COVID-19 has now killed 200,000 people in the United States. Many Americans – including US President Donald Trump – play down the figure by focusing on victims’ age and comorbidities (which include common conditions such as diabetes and hypertension) and emphasizing that they do not personally know anyone who has died from COVID-19. They seem unwilling to recognize the magnitude of the grief and devastation that the pandemic has caused.
Americans’ desensitization to the pandemic’s skyrocketing death toll vindicates Joseph Stalin’s famous observation: “One death is a tragedy; a million is a statistic.” The danger of this approach, of course, is that it relieves government of its obligation to act – opening the way for far more COVID-19 deaths. So it is worth taking a moment to put this statistic into perspective.
Let’s start with some scale. If 200,000 people stood on one another’s shoulders, they would form a structure that would extend nearly within reach of the International Space Station.
Rarely has a single event – even a protracted war – produced such a massive number of US casualties. In World War I, US military deaths totaled 116,516 – just over half the current COVID-19 death toll. As for World War II, between June 1944 and May 8, 1945, 104,812 US troops were killed in action in the European theater of operations. That includes D-Day, the Battle of the Bulge, and many more engagements.
Since WWII, fewer than 200,000 US troops have died in all wars combined. Think about that for a moment. All who lost their lives in the Korean War, the Vietnam War, the first and second Persian Gulf Wars, the almost two-decade-long war in Afghanistan, and the 20-year-long “War on Terror” number fewer than those who have quietly perished from COVID-19 since February.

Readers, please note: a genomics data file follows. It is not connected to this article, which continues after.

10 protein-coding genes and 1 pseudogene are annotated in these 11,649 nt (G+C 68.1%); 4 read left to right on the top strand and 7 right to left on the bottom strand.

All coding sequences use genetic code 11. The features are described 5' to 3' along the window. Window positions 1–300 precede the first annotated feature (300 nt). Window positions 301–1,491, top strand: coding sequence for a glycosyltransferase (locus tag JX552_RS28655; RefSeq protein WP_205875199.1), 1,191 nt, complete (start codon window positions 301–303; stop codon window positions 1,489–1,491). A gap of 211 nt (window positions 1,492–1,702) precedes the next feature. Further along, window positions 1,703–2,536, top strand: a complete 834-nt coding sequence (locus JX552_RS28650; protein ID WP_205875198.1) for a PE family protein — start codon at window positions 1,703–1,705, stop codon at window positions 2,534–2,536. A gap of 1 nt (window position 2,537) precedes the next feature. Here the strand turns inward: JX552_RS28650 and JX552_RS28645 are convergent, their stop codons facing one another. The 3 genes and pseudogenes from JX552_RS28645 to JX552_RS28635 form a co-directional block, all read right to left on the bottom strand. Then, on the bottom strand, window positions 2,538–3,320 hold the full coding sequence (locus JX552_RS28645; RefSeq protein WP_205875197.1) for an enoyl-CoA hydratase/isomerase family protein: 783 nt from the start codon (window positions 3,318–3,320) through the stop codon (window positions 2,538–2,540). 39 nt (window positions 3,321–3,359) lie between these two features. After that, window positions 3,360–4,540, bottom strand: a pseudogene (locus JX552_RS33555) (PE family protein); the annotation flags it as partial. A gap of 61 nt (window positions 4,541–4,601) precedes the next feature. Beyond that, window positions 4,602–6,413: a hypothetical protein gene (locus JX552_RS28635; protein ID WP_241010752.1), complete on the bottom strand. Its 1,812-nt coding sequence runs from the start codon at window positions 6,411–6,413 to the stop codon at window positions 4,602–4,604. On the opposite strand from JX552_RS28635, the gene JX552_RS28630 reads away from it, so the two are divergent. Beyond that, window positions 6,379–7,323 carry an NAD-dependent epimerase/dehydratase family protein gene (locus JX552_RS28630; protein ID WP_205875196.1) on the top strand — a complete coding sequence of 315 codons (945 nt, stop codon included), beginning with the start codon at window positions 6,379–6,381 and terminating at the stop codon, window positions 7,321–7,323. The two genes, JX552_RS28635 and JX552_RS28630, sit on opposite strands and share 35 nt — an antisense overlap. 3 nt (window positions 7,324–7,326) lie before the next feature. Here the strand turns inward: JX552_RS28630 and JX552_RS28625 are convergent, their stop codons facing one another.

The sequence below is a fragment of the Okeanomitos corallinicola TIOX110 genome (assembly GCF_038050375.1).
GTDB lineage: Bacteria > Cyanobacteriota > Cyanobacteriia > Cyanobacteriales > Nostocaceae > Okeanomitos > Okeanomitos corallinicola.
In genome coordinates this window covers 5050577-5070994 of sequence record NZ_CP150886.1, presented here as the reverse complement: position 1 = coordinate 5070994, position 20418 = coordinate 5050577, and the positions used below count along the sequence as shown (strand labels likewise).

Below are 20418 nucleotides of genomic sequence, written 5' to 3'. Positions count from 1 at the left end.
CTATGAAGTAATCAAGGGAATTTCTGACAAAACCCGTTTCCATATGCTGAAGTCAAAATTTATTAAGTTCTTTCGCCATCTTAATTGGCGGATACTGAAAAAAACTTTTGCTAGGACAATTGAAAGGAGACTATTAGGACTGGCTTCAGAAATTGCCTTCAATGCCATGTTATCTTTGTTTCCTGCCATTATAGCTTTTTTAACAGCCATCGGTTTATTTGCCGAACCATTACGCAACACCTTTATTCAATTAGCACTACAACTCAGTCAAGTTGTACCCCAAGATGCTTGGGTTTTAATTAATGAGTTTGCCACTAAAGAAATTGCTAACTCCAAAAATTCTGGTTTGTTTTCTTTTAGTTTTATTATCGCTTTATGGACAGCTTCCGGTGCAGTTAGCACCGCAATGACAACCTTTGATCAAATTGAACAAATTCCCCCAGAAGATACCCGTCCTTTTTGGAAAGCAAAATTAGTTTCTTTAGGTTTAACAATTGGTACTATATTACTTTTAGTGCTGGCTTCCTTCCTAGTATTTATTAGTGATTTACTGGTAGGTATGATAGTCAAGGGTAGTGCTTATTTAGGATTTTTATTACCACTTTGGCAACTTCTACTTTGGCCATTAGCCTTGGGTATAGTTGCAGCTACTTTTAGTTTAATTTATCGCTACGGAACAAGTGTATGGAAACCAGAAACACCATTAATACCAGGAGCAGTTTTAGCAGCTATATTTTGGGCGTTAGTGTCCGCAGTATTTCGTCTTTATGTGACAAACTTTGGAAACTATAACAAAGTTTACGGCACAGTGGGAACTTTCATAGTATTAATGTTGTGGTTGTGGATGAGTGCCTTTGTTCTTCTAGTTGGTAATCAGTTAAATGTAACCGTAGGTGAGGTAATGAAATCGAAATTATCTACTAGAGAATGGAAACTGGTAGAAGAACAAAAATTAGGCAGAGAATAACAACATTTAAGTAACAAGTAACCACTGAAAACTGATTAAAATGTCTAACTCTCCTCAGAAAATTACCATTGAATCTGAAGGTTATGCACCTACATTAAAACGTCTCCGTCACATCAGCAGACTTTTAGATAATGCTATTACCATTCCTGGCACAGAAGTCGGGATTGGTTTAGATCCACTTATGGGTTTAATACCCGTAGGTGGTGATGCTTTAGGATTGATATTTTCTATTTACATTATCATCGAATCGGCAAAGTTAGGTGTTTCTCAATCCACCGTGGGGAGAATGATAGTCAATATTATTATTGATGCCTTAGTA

And not only war casualties are dwarfed by COVID-19 deaths. Fewer than 200,000 Americans die each year from the vast majority of the country’s leading causes of death, including accidents (169,936), lung disease (160,201), stroke (146,383), Alzheimer’s (121,404), diabetes (83,564), and vehicle collisions (37,000). Only heart disease and cancer kill more Americans in an average year than COVID-19 has killed in just eight months in 2020.
Yes, 200,000 dead is a statistic. One can visit any number of COVID-19-tracking websites, and see the numbers tick up in real time. But we must not forget that each time that number rises, someone has lost their mother, father, sister, brother, son, daughter, grandparent, friend, neighbor, or colleague. And someone has lost their life.
Not all deaths from COVID-19 could have been avoided. But the absolute number of deaths need not have reached the level it has. The death of 200,000 people from COVID-19 in the US was a preventable national tragedy.
Those 200,000 people cannot be saved. But the next 200,000 still have a chance. And that is almost exactly how many are at risk of dying by the end of this year: experts predict that, on current trends, more than 378,000 Americans will have died from COVID-19 by January 1, 2021. If regulations are eased significantly – an entirely possible outcome, especially given current desensitization – that figure could exceed 445,000. That is more than all US military casualties in WWII.
Action can and must be taken to spare more Americans this fate. Wearing masks, practicing social distancing, and isolating the infected can save thousands of lives. As individuals, we must use credible sources to educate ourselves and others about the right thing to do. We must then put our knowledge to use and behave selflessly in the interest of the common good.
But it’s not up to individuals alone. US leaders have a responsibility to encourage – and even enforce – such behaviors. Likening stay-at-home orders aimed at protecting public health to slavery – as US Attorney General William Barr recently did – is not only grotesque; it is an insult to all who have died during this pandemic.
US leaders must also fund high-frequency testing with shortened result times. And they must do a better job of educating the public on the efficacy and safety of vaccination, so that when a COVID-19 vaccine becomes available, this deadly outbreak can be brought to a swift end.
Americans cannot just sit back and let COVID-19 kill another 200,000 of their countrymen – or even another 1,000. To paraphrase the poet Dylan Thomas, we and our leaders must not go gentle into that good night. All of us must rage against the dying of the light.
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